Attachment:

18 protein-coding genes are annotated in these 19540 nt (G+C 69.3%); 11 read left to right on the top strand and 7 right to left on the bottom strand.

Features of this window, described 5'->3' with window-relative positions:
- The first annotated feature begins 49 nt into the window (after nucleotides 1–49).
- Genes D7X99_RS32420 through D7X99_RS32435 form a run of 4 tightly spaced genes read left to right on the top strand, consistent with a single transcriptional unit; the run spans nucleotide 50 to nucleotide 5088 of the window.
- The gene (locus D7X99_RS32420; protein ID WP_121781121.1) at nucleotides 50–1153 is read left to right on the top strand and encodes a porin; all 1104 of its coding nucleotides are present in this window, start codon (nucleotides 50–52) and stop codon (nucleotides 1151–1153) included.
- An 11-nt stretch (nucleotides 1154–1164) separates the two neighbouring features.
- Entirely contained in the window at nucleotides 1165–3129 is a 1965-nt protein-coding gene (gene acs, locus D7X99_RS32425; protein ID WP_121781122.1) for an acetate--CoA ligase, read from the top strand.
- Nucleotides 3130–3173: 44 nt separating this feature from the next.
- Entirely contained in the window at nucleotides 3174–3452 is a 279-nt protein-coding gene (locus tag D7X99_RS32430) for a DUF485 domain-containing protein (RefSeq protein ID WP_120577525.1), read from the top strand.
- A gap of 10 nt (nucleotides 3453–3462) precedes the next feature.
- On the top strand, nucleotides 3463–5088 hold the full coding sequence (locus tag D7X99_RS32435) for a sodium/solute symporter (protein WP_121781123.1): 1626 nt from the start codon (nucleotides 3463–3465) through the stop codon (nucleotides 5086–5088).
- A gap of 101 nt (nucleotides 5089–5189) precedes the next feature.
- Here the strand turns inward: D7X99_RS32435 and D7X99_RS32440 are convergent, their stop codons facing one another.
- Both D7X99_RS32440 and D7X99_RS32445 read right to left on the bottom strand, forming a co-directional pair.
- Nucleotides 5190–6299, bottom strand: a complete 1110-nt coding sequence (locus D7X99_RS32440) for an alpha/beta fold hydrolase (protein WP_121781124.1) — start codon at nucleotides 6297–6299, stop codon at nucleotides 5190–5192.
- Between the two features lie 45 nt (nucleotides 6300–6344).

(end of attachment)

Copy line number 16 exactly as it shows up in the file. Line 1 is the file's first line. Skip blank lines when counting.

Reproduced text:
- Between the two features lie 45 nt (nucleotides 6300–6344).